Midwest Regional Reports

Regional Reports: The Best Perennials to Start from Seed – Northern Plains

Perennials to start from seed

Fine Gardening – Issue 155

1. ‘Origami Mix’ columbine

Name: Aquilegia caerulea ‘Origami Mix’

USDA Hardiness Zones: 3 to 8

Size: 14 to 16 inches tall and wide

Conditions: Full sun to partial shade; moist, well-drained soil

This easy-to-grow cultivar celebrates columbine’s diverse color combinations with more floral pizzazz than many other varie­ties due to its large flowers and up to 12-week blooming period. The straight species, Rocky Mountain columbine, boasts blue-and-white bicolor flowers. But why settle for one color com­bination when you can have up to six different colors with ‘Origami Mix’? The upright flowers are wonderful in containers and window boxes or tucked into a woodland area, where they will attract butterflies and bees. It also self-sows readily.

2. ‘Raspberry Surprise’ dianthus

Name: Dianthus ‘Raspberry Surprise’

Zones: 4 to 8

Size: 1 foot tall and 12 to 15 inches wide

Conditions: Full sun; neutral to slightly alkaline, well-drained soil

For a fragrant border plant that can’t be beat, plant ‘Raspberry Surprise’ dianthus near a porch or pergola to enhance your outdoor experience. This attractive plant has large, frilly, double pink blossoms with raspberry red eyes held on sturdy stalks with blue-green foliage. Deer resistant and attractive to butterflies, this plant can be used in containers and rock gardens, and you can also grow it for cut flowers.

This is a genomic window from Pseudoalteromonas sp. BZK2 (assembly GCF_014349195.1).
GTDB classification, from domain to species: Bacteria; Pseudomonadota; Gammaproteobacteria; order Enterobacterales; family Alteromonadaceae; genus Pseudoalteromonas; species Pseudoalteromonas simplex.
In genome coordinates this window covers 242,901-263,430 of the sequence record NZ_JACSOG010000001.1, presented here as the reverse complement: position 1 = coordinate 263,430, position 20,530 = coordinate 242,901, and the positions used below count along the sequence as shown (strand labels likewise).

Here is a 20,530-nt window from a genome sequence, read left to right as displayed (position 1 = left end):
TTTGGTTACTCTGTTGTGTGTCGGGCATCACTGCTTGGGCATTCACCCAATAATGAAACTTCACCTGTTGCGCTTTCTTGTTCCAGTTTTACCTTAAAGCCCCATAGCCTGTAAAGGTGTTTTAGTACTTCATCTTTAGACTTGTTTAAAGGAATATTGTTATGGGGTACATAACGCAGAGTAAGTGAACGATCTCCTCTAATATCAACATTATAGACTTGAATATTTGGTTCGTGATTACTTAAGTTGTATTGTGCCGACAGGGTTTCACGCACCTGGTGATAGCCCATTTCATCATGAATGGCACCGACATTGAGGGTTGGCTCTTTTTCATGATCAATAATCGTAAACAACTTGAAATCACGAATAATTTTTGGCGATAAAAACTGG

3.‘Cheyenne Spirit’ coneflower

Name: Echinacea ‘Cheyenne Spirit’

Zones: 4 to 9

Size: 18 to 30 inches tall and 12 to 20 inches wide

Conditions: Full sun; well-drained soil

This coneflower captures the spirit of the Northern Plains region by producing a mix of high-visual-impact flowers in an array of hues (purple, scarlet, red, orange, yellow, and cream). Once established, ‘Cheyenne Spirit’ is drought tolerant and can be used as a cut flower, in a mass planting, or in a perennial border. This compact, sturdy plant is resistant to wind and driving rain. A heavy bloomer that doesn’t require deadheading, it also attracts butterflies.

4. ‘Arizona Apricot’ blanket flower

Name: Gaillardia × grandiflora ‘Arizona Apricot’

Zones: 3 to 8

Size: 1 foot tall and wide

Conditions: Full sun; well-drained soil

We’re all familiar with the visual pop of the yellow-orange-and-red blanket flower. ‘Arizona Apricot’, a 2011 All-America Selections winner, is wonderfully different. Its 3- to 3½-inch-wide daisylike blooms have rich apricot-colored centers with golden petals, making it a beautiful standout in any garden. Drought tolerant once established, this cultivar is relatively maintenance-free, other than needing deadheading to encourage more blooms.

Cheryl Moore-Gough is an adjunct assistant professor at Montana State University and a coauthor of The Complete Guide to Saving Seeds.

Photos: Bill Johnson, courtesy of PlantHaven International, Inc., courtesy of Ball Horticultural Company, courtesy of Ivy Garth Seeds, courtesy of Cheryl Moore-Gough

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